All Earth issues are ultimately universe issues, just as all human issues are ultimately Earth issues. It is quite appropriate that Dr. Neville should bring up the question of equilibrium-disequilibrium in the universe in his study of the issues under consideration. That the Earth is not a locked-in, fully designed, neatly arranged and smoothly running project is its peril and its fascination. That is the challenge and the danger that we must deal with on a comprehensive scale.
Dr. Neville sees quite clearly that the disequilibrium and its consequent tension is what provides the dynamism in the universe, the planet earth and the human venture. By identifying his own philosophical commitment to the disequilibrium rather than the equilibrium aspects of the universe he brings the discussion back to the essay on the Wild and the Sacred. The wild, and the effort of humans to subdue the wild to human control, explains the present better in all its basic issues. The unique quality of the human is its release from the determinations of the other forms of genetic coding. As humans we are genetically coded toward a further cultural coding that we invent ourselves in a manner beyond that of any other species.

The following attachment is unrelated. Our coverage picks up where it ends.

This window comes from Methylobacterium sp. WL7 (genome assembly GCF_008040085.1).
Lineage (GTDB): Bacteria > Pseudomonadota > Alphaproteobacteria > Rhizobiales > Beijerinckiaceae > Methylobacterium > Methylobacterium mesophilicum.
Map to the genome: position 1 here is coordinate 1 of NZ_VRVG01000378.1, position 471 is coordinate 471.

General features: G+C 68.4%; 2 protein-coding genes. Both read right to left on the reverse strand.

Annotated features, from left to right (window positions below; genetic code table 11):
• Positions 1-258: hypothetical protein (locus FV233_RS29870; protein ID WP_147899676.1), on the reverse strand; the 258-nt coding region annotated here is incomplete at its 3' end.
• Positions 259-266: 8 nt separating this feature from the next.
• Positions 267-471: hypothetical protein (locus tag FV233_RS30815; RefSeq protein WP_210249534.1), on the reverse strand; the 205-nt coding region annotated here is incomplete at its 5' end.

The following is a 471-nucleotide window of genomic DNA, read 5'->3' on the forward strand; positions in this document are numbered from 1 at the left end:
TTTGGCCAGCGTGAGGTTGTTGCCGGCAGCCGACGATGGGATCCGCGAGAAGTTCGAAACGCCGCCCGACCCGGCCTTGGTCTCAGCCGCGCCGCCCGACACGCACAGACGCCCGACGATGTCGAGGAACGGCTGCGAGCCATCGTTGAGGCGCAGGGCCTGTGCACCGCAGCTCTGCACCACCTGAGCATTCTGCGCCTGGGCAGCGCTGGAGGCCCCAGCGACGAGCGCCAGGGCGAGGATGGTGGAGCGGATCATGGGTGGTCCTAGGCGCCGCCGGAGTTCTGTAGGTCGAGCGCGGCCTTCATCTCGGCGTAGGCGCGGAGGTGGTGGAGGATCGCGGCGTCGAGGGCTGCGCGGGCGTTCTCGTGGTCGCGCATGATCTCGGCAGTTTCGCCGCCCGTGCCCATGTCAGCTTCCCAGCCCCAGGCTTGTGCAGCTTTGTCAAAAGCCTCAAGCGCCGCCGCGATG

In each of the innumerable cultural integrations that occur throughout the full range of geographical and chronological distribution of human communities, newly evolved destructive as well as creative possibilities have come into being. What has not been understood until recent times is the extent to which the human increases the precarious life situation by inserting human influences, based on limited human knowledge, into the physical functioning of the Earth. Other modes of being have enormous power in shaping the planet throughout its geological as well as its biological formation. The remarkable thing is the immense creativity that found expression in this context, a creativity that required an unending sequence of genetic transformations leading to the brilliant display of life that has come into being in these last 65 million years. In reality the conditions that enabled it all to happen were set into place by forms far older, far simpler and far more diverse than we are generally aware of.